FDI in France and Germany

John Snow obviously had had sight of the document ( and here pdf ) when he went round lecturing us that Europe may become a non-favoured environment for US FDI:

Foreign investment in France and Germany fell sharply in 2004, reinforcing concerns that inflexible labour practices and weak domestic demand are driving investors elsewhere.

In France, inward investment almost halved from $43bn (?35.44bn) to $24bn, according to figures released yesterday by the Organisation for Economic Cooperation and Development, the group representing the world?s most industrialised countries“.

But as much as the facts, the reasons behind the facts are interesting.

Mark Zandi, chief strategist at Economy.com, the consultants group, said the data showed US companies the main source of direct investment funds in 2004 were spending their cash piles mainly on Asian investments.

?US companies are attracted to Asia partly because the currencies remain competitive, but also as low cost bases for production destination and as growing markets in their own right,? he said.

Actually there is little realistic way that the EU or the US can reasonably expect to compete with China for FDI on China’s own terms, we both have to find another way.

This entry was posted in A Few Euros More, Economics and tagged , by Edward Hugh. Bookmark the permalink.

About Edward Hugh

Edward 'the bonobo is a Catalan economist of British extraction. After being born, brought-up and educated in the United Kingdom, Edward subsequently settled in Barcelona where he has now lived for over 15 years. As a consequence Edward considers himself to be "Catalan by adoption". He has also to some extent been "adopted by Catalonia", since throughout the current economic crisis he has been a constant voice on TV, radio and in the press arguing in favor of the need for some kind of internal devaluation if Spain wants to stay inside the Euro. By inclination he is a macro economist, but his obsession with trying to understand the economic impact of demographic changes has often taken him far from home, off and away from the more tranquil and placid pastures of the dismal science, into the bracken and thicket of demography, anthropology, biology, sociology and systems theory. All of which has lead him to ask himself whether Thomas Wolfe was not in fact right when he asserted that the fact of the matter is "you can never go home again".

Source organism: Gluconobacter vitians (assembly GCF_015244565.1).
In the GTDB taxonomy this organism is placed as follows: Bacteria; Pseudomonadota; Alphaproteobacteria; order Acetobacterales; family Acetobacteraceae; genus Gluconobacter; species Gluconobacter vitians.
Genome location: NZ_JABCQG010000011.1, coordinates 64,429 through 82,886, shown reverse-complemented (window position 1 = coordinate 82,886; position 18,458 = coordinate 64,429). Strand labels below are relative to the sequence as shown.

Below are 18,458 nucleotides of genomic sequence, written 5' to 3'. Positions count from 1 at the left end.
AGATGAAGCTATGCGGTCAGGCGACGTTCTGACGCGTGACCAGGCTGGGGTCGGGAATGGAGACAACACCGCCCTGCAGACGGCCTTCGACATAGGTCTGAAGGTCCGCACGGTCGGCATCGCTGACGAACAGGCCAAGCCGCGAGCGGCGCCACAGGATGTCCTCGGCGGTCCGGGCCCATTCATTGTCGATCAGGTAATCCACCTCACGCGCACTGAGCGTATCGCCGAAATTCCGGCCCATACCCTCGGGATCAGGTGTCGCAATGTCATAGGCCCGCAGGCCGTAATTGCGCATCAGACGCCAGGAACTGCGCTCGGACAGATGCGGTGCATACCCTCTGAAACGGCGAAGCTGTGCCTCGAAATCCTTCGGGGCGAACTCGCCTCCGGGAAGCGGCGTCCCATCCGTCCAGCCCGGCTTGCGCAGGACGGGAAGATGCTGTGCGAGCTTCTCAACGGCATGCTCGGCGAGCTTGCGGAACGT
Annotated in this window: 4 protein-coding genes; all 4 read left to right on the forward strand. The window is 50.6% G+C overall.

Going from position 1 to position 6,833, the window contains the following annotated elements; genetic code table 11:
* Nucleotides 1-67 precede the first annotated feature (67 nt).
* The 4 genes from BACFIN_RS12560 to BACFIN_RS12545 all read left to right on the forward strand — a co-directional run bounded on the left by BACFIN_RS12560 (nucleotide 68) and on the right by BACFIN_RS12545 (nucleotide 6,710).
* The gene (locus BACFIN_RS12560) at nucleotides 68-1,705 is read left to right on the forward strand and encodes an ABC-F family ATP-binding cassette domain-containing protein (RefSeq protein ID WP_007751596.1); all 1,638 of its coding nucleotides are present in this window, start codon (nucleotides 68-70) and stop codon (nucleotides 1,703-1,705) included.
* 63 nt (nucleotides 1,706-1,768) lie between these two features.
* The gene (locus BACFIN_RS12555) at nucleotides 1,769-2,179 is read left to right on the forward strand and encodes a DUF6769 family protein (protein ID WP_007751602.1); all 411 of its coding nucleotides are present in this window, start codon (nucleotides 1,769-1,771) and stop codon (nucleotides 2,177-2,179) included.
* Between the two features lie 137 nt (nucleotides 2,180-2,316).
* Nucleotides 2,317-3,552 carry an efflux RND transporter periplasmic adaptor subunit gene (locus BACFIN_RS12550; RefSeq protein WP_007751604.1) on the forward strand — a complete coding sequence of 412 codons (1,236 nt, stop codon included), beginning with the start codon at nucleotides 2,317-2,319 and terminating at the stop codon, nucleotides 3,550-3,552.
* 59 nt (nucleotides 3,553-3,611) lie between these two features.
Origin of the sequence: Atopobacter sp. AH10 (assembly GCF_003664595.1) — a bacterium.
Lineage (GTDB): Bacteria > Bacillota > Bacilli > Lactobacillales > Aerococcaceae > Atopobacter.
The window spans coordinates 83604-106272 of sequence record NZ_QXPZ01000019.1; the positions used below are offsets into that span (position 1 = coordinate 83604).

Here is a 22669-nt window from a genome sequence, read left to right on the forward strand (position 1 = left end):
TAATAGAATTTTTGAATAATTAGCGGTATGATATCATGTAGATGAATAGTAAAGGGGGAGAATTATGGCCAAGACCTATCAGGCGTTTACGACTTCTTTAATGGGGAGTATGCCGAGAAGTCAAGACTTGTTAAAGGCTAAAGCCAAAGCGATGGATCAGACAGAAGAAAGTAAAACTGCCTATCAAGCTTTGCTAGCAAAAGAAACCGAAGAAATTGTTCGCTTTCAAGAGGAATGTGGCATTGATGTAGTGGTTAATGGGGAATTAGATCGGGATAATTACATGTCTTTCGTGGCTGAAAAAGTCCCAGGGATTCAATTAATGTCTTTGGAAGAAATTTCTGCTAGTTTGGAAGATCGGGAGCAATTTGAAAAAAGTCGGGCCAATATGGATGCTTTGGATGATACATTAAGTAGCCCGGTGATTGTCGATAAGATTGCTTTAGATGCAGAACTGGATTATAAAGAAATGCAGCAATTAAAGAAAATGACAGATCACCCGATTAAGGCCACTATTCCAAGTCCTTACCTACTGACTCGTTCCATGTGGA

2 thoughts on “FDI in France and Germany

  1. scary.
    we’ve got a problem, what about our “comparative advantage” if our investment and technology (as soon as invented) are going away ? i have some real difficulties with Rocado’s theory in this world without frontiers.

    Edward, Do you know why there are more FDi in china than in India ? because it’s look like we outsource in India and invest in china .

    democraty is bad for business ? is it cultural ?
    I really enjoyed your theory about the reason why India is a IT giant, very clever.

  2. Physical production cost more in investment than outsourcing. Atleast according to the accountant.

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